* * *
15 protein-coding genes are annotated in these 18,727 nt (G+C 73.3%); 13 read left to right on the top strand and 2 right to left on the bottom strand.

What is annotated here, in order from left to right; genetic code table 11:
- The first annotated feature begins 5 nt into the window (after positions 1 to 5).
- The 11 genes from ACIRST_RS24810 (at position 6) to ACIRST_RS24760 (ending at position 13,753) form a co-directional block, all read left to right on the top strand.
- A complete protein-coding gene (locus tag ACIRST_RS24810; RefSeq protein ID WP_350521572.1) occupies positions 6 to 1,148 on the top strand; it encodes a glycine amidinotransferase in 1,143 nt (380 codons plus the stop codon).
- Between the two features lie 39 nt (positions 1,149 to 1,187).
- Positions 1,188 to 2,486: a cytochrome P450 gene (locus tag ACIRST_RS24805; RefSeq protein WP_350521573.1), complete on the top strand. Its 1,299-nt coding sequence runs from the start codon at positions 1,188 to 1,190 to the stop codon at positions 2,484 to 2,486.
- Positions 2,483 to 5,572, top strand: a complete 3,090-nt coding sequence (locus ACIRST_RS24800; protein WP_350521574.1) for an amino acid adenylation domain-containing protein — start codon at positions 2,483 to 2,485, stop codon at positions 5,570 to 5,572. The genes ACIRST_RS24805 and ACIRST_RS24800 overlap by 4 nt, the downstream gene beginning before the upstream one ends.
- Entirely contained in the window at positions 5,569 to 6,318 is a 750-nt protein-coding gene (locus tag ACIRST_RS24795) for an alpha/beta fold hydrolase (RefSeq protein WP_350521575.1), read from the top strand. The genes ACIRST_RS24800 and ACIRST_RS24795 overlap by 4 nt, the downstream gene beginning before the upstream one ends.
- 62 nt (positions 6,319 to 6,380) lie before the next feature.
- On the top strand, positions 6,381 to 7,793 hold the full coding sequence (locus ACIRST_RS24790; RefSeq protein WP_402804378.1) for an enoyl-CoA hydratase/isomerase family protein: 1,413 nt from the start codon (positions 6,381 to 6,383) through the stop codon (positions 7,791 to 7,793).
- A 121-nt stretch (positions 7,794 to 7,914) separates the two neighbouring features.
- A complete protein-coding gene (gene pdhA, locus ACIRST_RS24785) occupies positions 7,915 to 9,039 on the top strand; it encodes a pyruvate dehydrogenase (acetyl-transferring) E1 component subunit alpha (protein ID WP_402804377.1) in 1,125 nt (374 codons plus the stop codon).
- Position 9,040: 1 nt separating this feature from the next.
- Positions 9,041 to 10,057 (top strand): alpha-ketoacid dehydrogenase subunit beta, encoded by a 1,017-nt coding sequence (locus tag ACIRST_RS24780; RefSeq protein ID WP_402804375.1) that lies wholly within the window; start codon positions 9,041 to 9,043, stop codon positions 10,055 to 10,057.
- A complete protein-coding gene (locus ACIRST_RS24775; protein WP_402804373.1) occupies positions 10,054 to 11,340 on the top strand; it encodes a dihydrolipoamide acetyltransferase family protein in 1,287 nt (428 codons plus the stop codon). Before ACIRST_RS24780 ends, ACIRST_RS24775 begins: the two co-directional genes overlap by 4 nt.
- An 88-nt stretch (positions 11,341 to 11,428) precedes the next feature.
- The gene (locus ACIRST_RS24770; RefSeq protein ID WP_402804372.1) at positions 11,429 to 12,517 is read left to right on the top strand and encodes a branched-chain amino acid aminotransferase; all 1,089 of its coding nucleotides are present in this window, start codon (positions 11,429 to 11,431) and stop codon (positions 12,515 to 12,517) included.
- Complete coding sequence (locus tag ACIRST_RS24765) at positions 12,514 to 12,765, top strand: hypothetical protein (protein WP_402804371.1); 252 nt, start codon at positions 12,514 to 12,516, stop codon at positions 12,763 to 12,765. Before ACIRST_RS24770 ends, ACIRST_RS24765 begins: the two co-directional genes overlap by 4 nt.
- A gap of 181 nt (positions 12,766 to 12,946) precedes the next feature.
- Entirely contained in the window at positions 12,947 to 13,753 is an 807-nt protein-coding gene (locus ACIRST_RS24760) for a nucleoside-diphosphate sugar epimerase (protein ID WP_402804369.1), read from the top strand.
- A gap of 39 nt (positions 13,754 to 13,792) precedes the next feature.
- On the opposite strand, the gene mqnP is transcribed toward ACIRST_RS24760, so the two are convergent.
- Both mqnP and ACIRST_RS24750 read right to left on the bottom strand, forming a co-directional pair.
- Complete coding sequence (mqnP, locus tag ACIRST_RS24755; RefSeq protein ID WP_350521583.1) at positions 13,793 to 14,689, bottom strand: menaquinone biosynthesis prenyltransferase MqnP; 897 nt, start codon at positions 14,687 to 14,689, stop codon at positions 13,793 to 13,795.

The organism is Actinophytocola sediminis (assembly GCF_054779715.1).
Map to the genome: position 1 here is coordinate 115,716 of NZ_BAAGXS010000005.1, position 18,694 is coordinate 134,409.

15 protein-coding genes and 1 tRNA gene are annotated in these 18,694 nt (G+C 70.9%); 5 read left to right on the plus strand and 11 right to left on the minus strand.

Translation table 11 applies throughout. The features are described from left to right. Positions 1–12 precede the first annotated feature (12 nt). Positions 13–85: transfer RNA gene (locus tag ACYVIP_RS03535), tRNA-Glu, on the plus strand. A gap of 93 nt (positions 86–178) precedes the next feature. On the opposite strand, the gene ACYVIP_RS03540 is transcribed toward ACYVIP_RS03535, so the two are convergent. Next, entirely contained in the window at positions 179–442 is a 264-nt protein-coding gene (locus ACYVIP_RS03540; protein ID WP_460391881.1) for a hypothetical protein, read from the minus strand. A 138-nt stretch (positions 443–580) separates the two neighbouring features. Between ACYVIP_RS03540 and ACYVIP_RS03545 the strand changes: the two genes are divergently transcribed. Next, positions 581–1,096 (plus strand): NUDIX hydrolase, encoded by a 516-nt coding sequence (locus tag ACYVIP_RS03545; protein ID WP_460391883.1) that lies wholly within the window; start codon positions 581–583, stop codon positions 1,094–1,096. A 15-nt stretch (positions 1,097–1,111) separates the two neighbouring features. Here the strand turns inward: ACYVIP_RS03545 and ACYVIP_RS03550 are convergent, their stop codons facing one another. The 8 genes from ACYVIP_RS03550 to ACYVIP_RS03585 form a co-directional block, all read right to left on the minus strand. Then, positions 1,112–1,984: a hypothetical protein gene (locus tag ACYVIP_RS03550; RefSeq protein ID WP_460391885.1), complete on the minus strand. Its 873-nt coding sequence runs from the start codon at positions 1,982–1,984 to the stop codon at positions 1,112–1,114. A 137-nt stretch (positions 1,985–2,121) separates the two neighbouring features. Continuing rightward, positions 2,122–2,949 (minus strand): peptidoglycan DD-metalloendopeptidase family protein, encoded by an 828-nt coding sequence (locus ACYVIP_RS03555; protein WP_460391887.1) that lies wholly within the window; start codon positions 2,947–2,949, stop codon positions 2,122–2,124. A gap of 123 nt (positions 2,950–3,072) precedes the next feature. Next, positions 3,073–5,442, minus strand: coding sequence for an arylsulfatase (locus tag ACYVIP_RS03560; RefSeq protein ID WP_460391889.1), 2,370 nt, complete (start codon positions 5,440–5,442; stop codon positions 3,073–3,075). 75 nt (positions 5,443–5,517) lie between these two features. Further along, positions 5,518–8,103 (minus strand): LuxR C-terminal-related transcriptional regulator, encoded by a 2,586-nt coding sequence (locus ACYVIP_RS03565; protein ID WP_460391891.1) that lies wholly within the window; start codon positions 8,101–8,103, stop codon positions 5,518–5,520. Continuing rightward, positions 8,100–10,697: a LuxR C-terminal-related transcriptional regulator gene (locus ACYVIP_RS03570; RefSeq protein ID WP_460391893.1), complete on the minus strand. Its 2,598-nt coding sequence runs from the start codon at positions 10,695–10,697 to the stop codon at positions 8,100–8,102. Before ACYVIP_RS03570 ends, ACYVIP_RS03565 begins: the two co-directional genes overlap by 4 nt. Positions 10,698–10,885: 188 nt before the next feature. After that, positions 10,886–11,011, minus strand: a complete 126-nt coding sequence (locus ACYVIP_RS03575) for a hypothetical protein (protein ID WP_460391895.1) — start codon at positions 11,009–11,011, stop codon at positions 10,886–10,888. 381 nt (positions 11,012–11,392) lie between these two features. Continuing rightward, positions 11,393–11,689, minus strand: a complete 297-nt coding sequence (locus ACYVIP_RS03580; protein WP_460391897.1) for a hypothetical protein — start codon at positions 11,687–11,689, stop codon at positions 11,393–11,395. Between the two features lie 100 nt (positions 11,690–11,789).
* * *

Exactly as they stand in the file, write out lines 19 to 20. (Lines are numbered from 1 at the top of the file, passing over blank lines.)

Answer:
- Complete coding sequence (locus tag ACIRST_RS24765) at positions 12,514 to 12,765, top strand: hypothetical protein (protein WP_402804371.1); 252 nt, start codon at positions 12,514 to 12,516, stop codon at positions 12,763 to 12,765. Before ACIRST_RS24770 ends, ACIRST_RS24765 begins: the two co-directional genes overlap by 4 nt.
- A gap of 181 nt (positions 12,766 to 12,946) precedes the next feature.